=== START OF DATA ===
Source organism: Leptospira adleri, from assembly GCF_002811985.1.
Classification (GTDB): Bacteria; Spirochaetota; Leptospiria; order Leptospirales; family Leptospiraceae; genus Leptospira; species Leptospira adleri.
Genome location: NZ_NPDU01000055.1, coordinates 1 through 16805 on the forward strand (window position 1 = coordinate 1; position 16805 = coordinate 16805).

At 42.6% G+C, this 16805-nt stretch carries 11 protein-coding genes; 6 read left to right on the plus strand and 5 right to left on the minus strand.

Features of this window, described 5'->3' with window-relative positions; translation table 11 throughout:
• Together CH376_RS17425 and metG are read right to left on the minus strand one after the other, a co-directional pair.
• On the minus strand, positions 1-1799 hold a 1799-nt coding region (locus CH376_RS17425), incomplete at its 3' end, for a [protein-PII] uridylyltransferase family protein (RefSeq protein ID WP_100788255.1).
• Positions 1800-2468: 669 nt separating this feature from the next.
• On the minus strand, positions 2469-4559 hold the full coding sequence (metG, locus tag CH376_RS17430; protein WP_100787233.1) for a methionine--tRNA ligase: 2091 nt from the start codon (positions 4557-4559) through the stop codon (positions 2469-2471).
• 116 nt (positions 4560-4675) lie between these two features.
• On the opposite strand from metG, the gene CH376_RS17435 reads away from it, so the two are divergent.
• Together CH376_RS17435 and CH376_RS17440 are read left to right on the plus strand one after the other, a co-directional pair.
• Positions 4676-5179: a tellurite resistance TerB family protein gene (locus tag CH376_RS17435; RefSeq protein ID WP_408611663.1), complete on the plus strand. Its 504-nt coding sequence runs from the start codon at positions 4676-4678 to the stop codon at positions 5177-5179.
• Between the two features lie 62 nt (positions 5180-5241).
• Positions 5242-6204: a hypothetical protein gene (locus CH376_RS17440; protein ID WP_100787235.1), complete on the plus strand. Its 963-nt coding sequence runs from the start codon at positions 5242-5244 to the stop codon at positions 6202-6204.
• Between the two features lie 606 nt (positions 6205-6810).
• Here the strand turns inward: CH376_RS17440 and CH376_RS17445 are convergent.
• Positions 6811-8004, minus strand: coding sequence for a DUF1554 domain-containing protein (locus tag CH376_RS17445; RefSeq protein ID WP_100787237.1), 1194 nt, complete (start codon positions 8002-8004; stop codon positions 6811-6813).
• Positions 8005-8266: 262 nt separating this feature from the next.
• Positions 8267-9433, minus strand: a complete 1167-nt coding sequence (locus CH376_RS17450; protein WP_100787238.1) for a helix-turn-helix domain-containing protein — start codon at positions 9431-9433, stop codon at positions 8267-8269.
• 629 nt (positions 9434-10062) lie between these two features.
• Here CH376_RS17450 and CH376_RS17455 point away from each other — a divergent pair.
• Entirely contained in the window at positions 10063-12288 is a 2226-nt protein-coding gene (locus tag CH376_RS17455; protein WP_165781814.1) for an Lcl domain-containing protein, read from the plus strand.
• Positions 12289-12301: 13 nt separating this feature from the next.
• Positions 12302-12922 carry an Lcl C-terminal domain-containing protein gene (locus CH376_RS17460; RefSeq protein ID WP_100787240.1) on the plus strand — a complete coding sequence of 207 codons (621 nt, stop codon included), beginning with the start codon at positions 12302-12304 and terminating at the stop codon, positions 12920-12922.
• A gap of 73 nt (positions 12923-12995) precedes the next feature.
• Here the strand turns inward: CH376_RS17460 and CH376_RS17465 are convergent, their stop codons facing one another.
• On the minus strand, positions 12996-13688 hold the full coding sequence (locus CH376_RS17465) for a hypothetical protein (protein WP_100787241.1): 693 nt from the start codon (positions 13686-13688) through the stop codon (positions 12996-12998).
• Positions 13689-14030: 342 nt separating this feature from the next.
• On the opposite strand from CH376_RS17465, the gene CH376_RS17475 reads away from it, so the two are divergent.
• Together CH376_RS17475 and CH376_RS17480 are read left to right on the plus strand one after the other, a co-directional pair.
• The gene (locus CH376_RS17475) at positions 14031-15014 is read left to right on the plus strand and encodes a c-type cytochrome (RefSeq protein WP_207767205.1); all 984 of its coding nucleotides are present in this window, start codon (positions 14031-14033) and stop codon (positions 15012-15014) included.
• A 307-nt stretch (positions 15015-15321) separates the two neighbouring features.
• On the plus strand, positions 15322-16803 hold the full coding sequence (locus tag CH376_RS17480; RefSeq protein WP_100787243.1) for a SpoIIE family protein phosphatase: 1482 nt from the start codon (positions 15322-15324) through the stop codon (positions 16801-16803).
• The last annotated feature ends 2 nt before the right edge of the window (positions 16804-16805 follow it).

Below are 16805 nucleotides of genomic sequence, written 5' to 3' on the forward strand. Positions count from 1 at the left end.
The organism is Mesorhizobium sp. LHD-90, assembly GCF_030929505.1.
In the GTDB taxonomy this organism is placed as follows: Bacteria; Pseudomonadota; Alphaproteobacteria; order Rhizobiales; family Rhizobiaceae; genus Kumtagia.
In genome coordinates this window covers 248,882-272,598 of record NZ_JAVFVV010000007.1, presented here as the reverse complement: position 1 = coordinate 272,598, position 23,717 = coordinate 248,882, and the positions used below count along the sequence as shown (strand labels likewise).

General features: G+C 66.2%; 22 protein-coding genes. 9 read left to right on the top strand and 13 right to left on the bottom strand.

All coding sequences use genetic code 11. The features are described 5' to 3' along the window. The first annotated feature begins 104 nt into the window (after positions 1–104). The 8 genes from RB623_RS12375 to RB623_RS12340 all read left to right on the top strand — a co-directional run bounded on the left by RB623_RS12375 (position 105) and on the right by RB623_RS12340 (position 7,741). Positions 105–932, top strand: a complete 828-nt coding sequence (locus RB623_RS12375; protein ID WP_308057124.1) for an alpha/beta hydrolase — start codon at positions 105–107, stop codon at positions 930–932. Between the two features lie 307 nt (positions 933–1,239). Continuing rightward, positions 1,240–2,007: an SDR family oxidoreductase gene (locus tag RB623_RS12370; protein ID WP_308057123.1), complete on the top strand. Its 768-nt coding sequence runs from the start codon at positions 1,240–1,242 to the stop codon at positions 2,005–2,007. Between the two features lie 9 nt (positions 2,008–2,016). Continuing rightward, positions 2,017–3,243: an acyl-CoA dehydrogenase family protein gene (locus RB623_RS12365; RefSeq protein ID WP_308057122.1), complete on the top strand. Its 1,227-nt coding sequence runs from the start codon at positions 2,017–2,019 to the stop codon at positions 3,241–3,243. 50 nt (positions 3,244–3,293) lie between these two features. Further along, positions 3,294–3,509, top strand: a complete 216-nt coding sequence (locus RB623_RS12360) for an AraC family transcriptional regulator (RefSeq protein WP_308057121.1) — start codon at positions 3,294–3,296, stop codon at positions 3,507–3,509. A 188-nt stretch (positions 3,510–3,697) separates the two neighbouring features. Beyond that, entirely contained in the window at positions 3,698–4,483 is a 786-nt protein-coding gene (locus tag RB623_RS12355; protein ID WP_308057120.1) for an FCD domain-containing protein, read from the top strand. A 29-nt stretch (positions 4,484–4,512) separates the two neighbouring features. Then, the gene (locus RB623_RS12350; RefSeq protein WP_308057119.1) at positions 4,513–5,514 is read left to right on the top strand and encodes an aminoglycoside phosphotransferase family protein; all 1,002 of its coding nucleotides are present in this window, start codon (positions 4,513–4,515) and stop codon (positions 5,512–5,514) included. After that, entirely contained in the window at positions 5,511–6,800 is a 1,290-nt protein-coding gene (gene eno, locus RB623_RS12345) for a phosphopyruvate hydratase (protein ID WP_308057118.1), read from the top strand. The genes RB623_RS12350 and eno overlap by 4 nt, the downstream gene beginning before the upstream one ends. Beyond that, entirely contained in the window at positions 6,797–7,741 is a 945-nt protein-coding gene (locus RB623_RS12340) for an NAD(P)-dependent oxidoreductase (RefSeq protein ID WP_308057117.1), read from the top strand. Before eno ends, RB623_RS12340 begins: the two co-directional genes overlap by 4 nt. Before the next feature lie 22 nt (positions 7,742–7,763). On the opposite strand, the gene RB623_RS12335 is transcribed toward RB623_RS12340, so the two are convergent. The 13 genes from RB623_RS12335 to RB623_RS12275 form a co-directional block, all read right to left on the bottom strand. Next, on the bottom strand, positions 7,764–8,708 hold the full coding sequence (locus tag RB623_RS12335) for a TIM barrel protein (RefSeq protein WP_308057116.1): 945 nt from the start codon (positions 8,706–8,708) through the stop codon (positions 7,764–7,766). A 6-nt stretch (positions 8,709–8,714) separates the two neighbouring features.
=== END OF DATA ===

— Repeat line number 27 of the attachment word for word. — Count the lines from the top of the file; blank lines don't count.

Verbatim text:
• Here the strand turns inward: CH376_RS17460 and CH376_RS17465 are convergent, their stop codons facing one another.